So What’s The Theory, SNL, That After 40 Years, It’s OK to Plagiarize?

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Saturday Night Live’s  “Draw Muhammad” sketch this week was very funny, but then, the cast knew that, since it had already been funny on a Canadian television satire show called “22 Minutes.” The skit, in short, was stolen. You can compare for yourself here.

Yes, what SNL does every week is incredibly stressful, difficult and risky. Writing, rehearsing and performing more than an hour of new material week after week is the equivalent of walking a tightrope with rabid weasels following you. I wrote and directed two original satire stage shows, and it was like riding a roller coaster that crashed every other time you buy a ticket—and you can’t stop riding. So I am sympathetic, very sympathetic. The temptation to swipe proven material from another source must be very strong when time is short and the ideas aren’t coming. Neil Simon, Carl Reiner, Mel Brooks, Woody Allen and Larry Gelbart never stooped to plagiarism when they had to churn out new comedy classics for Sid Ceasar to perform every week on “Your Show of Shows,” but then they were Neil Simon, Carl Reiner, Mel Brooks, Woody Allen and Larry Gelbart. I understand.

Nevertheless, this is a high breach of comedy writing ethics, especially for Saturday Night Live. After 40 years, it is an icon now. It has the status as an elder statesman of satire, a role model for Comedy Bang Bang! and Funny or Die and Archer and every other show written by people who have been watching SNL all their sentient lives. For this show’s writers and cast to cheat validates comedy plagiarism, or, perhaps, invalidates Saturday Night Live.

It will be better, but still unethical, if it turns out that the show bought the skit. For 40 years, SNL has built a reputation as brave, irreverent comic kamikazes who present brand new, original, daring, up-to-the-minute topical material never tested in front of an audience before. If its writers are now recycling the work of other less storied satire shows and their less well-remunerated writers, what does that mean? Is the grind becoming too much? Is the show unable to meet the expectations its previous incarnations created?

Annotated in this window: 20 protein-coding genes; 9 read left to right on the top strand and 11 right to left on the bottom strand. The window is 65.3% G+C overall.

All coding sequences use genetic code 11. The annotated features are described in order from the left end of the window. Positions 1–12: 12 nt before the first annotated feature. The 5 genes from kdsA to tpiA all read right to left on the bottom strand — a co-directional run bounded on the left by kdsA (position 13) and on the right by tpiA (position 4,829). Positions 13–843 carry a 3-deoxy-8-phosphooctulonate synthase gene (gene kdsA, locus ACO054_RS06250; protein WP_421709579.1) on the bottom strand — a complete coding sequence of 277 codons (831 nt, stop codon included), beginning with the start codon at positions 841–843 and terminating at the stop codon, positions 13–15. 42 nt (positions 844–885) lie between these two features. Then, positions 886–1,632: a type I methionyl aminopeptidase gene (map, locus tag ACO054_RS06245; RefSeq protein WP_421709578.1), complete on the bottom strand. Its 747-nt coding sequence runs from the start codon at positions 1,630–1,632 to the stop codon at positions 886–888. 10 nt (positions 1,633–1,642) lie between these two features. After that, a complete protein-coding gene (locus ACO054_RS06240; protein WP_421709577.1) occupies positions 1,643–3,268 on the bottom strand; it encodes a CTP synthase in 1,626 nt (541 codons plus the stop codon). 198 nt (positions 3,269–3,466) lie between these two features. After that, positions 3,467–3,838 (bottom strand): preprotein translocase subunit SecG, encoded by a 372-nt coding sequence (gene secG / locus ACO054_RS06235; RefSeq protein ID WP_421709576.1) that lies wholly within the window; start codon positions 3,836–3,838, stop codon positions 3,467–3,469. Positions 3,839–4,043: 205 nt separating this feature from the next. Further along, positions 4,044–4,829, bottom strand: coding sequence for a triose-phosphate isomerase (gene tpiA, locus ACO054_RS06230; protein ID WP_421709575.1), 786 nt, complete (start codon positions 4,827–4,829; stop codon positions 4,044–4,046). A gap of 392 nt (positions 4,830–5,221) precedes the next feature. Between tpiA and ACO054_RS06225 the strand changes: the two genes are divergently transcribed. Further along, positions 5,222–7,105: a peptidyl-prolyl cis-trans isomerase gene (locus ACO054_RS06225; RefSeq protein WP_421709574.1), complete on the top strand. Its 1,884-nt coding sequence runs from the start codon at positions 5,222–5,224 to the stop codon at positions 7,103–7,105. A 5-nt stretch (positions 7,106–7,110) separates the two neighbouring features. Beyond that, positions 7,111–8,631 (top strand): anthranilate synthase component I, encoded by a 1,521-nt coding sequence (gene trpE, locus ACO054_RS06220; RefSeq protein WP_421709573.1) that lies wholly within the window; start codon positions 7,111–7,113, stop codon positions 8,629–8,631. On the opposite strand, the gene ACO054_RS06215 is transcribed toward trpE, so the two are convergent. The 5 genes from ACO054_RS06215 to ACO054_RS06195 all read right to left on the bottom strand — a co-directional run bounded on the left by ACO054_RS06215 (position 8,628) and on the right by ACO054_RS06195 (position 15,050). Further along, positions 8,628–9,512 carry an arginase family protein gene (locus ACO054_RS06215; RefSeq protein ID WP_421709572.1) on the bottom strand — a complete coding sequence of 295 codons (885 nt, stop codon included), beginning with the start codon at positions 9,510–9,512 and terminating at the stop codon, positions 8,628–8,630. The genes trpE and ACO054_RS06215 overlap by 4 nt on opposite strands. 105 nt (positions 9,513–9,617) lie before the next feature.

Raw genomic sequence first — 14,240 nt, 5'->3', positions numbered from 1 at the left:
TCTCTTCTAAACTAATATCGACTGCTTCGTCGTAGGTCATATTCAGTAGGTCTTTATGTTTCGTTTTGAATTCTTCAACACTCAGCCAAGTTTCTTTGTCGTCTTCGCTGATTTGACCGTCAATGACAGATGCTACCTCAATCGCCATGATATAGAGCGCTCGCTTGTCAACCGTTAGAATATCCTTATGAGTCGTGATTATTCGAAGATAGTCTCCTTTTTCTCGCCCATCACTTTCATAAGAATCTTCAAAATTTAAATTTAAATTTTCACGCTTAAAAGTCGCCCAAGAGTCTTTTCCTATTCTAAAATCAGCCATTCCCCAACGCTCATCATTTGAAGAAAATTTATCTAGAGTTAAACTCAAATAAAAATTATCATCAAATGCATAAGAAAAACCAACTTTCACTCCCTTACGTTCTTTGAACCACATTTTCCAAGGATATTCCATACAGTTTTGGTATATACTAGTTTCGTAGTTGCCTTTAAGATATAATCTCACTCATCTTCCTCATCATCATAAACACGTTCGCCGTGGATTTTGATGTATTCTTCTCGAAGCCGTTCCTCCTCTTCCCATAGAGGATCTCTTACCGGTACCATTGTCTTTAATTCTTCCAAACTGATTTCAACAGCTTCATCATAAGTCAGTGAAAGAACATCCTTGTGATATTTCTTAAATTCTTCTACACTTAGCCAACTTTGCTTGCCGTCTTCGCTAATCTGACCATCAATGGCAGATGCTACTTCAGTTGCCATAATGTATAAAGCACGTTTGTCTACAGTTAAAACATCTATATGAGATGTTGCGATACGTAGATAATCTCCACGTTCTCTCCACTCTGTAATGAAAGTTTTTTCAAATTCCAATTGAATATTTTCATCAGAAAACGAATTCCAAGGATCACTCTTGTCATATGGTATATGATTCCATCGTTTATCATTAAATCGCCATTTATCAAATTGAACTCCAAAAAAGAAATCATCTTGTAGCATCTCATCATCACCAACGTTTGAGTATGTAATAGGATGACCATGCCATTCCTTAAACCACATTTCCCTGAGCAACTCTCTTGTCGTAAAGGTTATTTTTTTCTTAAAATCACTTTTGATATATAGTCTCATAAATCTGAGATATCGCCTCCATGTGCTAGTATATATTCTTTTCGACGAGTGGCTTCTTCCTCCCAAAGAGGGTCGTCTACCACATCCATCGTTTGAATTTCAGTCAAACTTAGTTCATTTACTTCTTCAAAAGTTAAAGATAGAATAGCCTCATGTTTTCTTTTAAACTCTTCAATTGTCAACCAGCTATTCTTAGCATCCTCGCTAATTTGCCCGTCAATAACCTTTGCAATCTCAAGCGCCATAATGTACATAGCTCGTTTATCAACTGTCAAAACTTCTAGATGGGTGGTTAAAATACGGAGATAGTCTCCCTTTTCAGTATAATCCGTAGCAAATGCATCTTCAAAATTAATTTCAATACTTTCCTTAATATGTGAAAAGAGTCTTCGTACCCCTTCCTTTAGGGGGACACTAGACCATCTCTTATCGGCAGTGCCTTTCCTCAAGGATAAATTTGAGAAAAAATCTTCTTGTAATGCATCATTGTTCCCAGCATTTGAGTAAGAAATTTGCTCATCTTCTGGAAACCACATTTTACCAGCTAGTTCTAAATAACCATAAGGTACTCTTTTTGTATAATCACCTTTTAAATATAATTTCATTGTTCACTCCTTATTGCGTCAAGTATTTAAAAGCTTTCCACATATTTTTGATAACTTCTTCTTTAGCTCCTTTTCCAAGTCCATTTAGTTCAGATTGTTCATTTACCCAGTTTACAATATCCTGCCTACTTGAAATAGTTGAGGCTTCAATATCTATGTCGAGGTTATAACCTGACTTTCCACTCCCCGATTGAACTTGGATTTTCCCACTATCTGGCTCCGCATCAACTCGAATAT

Or has it been cheating all along?

5 thoughts on “So What’s The Theory, SNL, That After 40 Years, It’s OK to Plagiarize?

  1. I will agree that doing live comedy every week is stressful. I will also agree that doing funny live comedy is really, really stressful. I will also (also?) agree that Saturday Night Live hasn’t been funny for almost 20 years (with very rare exceptions – Mike Myers is a genius). They lost their comedic edge along time ago and have become complacent. Even Tina Fey couldn’t save it from itself.

  2. I am not certain that even “22 Minutes” version is particularly original. It is a rehash of an old skit about not wanting to draw something taboo. Dozens of standup comedians likely used Mohammed as the subject of the skit long before “22”. The only original thing “22” added is perhaps its morbidly lucky timing.

    The Canadian version seems to have come out in January 2015, possibly in response to the “Charlie Hebo” attack. The SNL version comes on the heals of the “Draw Mohammed” shooting. I suppose it is possible SNL researched other post-attack skits because it could not come up with its own…

    But, SNL has a long tradition of turning news headlines into skits. The young women joining ISIS may have seemed to come out of nowhere to many viewers for instance (my guess why it drew criticism), but there were in fact contemporary reports of “white” suburban girls flying oversees to attempt to join.

    I am sure that lightly digging through the SNL archives would uncover numerous examples of the forbidden-topic Pictionary sketch. Does adapting your “own” (but used elsewhere) skit to the day’s headlines count as plagiarism?

  3. But, but… Jack. EVERYBODY does it! Heck, it seems like half the pop songs I hear on the radio these days are recycled songs from my own boyhood. There’s no originality now because there’s nothing original left! Just old stuff with some sex and profanity added.

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